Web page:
"A dream come true."
When GOAL sits down to talk with Katherine Kuhl, the 18-year-old Denmark international who ranks at No.7 in the NXGN 2022 list of the world's best teenage footballers, it is a phrase that she utters several times - so much so that she half-chuckles at herself on the third mention.
It is not a stock answer, though. It’s a genuine representation of how she has spent the first few years of what looks set to be a long, successful career, ticking off things that are on any footballer’s bucket list.
Playing in the top division in her home country? Check. Winning a major trophy? Check. Making her international debut? Check.
The latter was the craziest moment of her young career to date. Representing the national team was Kuhl’s biggest dream as a child. She watched Denmark on the television and just wanted to emulate the players wearing her country’s colours.
Aged 17, she had been playing well for her club, Nordsjaelland, and made an impression in Denmark’s youth ranks too. But when national team head coach, Lars Sondergaard, decided to reward her with her first senior call-up last April, "it was a total surprise."
“First, I didn't know his number, so I was thinking, 'Who is this? Who's calling me?'" Kuhl laughs, recalling the moment to GOAL.
"I called him back and he was like, 'we want to get you to play and just have a try to play'. I was thinking, 'oh my god, is this happening?' I couldn't imagine that it was real, because it has just been my dream since I was little.”
Kuhl ran up the stairs to find her mother as soon as the call finished, neither really able to comprehend what was going on.
“It was such a weird situation, but she was just happy and I don't know if she knew what it was in the beginning, because it was all so weird,” she says, still chuckling with a hint of disbelief.
“I just wanted to show that I can play at that level, and to see if I could play at that high level. It was actually quite easy to fit in the group because everyone is so sweet. Also, on the pitch, they're so helpful. I learned a lot in the first time I was with them. I was very grateful for that.
“I took it all in it because you don't know when you will have that experience again. That was important for me, to just enjoy and learn a lot.”
The origins of Kuhl’s rise lay in Hillerod, a small Danish town with a population of just over 30,000 people. It was there that Nordsjaelland’s talented midfielder was born and would play for several years.
A serial goalscorer as a youngster, Kuhl enjoyed playing football from the age of five, but would have some doubts as to whether she wanted to take the sport more seriously as she became a teenager.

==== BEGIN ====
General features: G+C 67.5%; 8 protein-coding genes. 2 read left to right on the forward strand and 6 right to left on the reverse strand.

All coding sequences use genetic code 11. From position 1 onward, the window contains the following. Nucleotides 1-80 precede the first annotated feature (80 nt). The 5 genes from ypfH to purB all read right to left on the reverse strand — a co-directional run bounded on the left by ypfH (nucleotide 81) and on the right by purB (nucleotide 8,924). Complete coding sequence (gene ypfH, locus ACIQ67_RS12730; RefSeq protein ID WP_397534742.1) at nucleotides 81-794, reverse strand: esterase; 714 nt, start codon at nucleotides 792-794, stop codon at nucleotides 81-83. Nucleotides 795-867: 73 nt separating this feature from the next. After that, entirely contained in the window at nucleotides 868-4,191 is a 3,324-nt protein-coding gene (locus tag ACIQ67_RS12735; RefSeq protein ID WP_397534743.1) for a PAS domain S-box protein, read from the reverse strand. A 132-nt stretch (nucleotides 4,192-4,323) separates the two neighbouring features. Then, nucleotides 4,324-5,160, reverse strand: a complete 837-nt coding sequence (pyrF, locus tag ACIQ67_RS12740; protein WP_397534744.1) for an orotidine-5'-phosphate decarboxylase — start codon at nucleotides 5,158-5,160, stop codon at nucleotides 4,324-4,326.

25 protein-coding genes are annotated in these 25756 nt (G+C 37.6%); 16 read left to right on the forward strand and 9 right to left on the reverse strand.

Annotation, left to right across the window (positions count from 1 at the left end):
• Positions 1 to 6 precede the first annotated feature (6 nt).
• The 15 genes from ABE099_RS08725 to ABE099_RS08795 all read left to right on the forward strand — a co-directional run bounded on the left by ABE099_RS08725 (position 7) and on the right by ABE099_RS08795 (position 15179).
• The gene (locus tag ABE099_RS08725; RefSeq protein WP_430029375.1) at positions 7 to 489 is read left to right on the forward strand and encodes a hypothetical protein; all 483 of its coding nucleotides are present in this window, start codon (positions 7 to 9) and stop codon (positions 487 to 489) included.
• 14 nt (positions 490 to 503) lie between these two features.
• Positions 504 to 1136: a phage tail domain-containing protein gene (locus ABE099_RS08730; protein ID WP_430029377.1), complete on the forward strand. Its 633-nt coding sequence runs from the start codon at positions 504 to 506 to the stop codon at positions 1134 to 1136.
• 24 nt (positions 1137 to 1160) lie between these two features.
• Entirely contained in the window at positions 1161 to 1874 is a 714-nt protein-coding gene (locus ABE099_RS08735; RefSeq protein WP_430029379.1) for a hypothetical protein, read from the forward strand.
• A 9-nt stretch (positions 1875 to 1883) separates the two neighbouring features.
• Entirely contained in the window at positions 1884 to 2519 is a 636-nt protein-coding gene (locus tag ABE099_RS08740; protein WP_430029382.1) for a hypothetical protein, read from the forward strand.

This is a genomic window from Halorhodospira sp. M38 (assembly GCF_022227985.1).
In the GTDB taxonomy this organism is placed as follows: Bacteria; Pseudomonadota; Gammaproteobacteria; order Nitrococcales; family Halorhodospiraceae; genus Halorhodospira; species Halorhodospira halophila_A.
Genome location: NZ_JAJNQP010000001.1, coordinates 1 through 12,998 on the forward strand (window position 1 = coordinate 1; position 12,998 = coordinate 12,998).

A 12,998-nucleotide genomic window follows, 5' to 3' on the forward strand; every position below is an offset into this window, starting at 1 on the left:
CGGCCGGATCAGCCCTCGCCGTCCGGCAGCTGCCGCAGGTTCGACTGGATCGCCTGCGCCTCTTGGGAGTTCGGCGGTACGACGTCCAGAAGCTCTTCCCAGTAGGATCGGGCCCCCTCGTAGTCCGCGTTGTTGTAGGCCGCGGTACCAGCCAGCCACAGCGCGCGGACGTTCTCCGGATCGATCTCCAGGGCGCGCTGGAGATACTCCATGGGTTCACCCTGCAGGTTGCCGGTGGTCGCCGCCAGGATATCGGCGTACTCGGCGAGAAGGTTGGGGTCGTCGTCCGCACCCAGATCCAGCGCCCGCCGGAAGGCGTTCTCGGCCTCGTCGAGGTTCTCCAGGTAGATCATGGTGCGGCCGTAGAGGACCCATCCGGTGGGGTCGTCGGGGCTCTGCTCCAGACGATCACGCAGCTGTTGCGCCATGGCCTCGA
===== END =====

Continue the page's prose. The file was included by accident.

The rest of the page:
“I feel like I stood between playing, not for fun, but not that seriously, and just playing very seriously,” she explains.
Fortunately for Nordsjaelland and Denmark, she would stick with it – and she is certainly reaping the rewards. A move to the former came shortly after, where she would establish herself as a regular starter aged 16.
The day before her 17th birthday, she lifted the Danish Women's Cup with the club – named Player of the Match in the final. “I was like, 'oh my god. I didn't even know that I played a good game!'” Kuhl remembers. “It was very special."
She is translating that talent to the international stage now, where she has made nine appearances for her country and scored her first international goal. It is a great environment for her to continue to develop, with the midfielders in the team having a particular impact on her.
“I feel like I've learned a lot of the positioning, especially defensively,” she explains. That’s something you simply have to develop when you’ve got former GOAL50 winner Pernille Harder running at you. “Yeah,” Kuhl laughs. “It’s hard!"
“It's also a good opportunity to get to communicate more, because I've experienced that it's so important when we play national games, because it's such a high level.”
With her experiences, talent and attitude combined, the sky is the limit. The latter shines through in her chat with GOAL, her grounded personality prominent, as well as her desire to improve to reach the top.
“Personally, I want to be a more dangerous player. I'm not the player who scores the most goals,” Kuhl says. “I want to work on my finishing and my assist game also, to be a more important player.
“But my future goal is, of course, to play abroad and play in a big European club. That's one of my big dreams.”
Anywhere in particular? “As long as I can go to a good club, I'm happy. But, of course, the Spanish league. I really like how they play. They play very quick and with few touches, and they're very technical. But I've heard that the English league is growing and it's very good also, so that's also very interesting.”
Kuhl's biggest experience yet could be in the immediate future, though. The European Championship finals are only a few months away, and she has become a regular in not only the squads for Denmark, but the starting line-ups.
Five years ago, she watched on television as the players she now calls her team-mates finished as runners-up at the tournament. How would it feel if she was to be part of Sondergaard's final squad this time around?
“It would be another dream come true,” she says. ‘Another’ being the key word.